Young athletes must eat right!Tuesday, August 28
When I answered the phone some 18 years ago and said yes to a dishwashing job I never would have imagined all of the fun and exciting opportunities that it would lead to in the years since. It has allowed me the opportunity to travel the world, working in different kitchens, and experiencing the foods of different cultures. The most enjoyable part though is the diverse group of people that I get to cook for and the unique, outside the box, type events that I have been able to take part in.
One such unique experience took place this summer. I was approached by the player development team of the Edmonton Oilers and asked to help them in educating their up and coming young stars.
When first asked, I was quite surprised that they were reaching out to me for help, but when we sat down and was filled in, the picture became a lot clearer. In listening to them share their expectations with me it became easy to see that the team had figured out something very important. Rather than simply focusing on developing their draft picks on the ice, they realized the importance of helping to develop their young players into well rounded young men.
With players being drafted as young as 17 years old they are forced to grow up quickly, often away from home for their junior hockey career, and then heading to AA or AAA clubs, or, for the lucky few, straight to the NHL.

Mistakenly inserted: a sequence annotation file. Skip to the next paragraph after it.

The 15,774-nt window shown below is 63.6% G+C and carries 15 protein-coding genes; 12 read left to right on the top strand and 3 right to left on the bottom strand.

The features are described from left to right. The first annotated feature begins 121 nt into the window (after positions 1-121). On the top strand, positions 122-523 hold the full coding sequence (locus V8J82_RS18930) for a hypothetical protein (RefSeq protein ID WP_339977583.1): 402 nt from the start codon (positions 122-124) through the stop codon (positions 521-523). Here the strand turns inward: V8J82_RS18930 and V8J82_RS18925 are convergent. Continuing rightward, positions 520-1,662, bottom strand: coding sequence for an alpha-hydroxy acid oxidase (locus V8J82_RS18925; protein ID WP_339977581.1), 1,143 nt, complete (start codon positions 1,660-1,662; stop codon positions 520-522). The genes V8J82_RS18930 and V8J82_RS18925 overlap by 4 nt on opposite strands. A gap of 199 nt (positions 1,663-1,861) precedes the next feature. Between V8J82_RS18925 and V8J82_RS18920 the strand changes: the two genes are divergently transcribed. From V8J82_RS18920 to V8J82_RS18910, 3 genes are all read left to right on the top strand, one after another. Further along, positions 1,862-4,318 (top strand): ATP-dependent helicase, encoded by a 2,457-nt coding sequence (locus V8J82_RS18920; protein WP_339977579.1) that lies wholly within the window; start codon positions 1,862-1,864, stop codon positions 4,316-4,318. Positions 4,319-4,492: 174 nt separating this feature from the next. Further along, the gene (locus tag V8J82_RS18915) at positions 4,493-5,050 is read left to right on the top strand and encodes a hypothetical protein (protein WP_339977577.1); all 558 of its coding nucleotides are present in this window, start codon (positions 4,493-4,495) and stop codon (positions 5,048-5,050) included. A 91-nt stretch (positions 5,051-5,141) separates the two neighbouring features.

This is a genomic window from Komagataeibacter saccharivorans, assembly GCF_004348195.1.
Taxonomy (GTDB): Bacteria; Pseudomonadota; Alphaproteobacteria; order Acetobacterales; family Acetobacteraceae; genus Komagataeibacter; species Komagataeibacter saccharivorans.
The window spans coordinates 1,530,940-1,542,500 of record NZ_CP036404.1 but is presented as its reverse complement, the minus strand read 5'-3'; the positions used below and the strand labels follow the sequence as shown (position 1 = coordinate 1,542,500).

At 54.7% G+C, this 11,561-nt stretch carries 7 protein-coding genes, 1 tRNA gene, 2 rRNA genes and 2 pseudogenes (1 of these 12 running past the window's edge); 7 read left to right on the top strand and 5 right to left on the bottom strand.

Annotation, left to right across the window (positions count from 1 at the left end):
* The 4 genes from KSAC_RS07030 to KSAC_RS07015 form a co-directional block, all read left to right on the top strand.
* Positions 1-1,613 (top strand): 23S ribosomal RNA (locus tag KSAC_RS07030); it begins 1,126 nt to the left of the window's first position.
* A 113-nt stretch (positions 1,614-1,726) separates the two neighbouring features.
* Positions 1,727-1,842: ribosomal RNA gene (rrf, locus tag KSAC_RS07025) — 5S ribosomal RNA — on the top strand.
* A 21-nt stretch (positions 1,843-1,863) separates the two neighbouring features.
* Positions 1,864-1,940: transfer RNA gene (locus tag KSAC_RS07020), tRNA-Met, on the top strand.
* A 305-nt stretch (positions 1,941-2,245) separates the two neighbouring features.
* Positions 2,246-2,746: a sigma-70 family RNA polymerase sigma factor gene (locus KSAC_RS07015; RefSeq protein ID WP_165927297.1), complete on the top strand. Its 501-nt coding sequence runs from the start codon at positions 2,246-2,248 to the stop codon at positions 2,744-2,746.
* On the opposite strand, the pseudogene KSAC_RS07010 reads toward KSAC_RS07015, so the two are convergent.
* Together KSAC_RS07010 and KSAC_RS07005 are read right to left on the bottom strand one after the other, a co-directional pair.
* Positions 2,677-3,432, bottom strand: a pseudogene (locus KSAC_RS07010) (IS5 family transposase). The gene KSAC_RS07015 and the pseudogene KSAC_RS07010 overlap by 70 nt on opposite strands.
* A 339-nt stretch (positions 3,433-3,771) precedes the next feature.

Although most people would be pretty envious of this career path, the sacrifice these young players make is often overlooked. Their time and effort is almost solely dedicated to hockey, so much so, that they often miss out on picking up some very basic life skills, like money management, doing their own laundry, or even feeding themselves. Making the NHL is extremely difficult and it takes a great deal of sacrifice, but it’s even more difficult to stay there. Given the overnight celebrity and the big contract that comes with making it, and countless nights on the road, it can very difficult for a young player to stay disciplined and live a healthy, balanced lifestyle.
In an effort to help the players adapt to becoming young adults and deal with the hectic pace and lifestyle of being a professional athlete, the Oilers organization took it upon themselves to do their part to have a positive impact on their young players. During the player development camp, players are not only tested on the ice, but they are exposed to nutritional and dietary suggestions, lessons about financial planning, sleep seminars, and many more helpful tools to prepare them for their future.
Our role was to work alongside the nutritionists to help educate the players about food and healthy eating habits. We began by teaching the players how to make their way through the grocery store, offering healthy and quick menu suggestions. Then we actually put the young stars to work, having them prepare a three course meal, using ingredients and techniques that we had demonstrated for them. It was a very fun way for the athletes to get their hands dirty and see that food could be approachable.
Following the success of these events I have been asked to prepare several simple cooking demonstrations for the young players to refer to as they head back to their junior teams.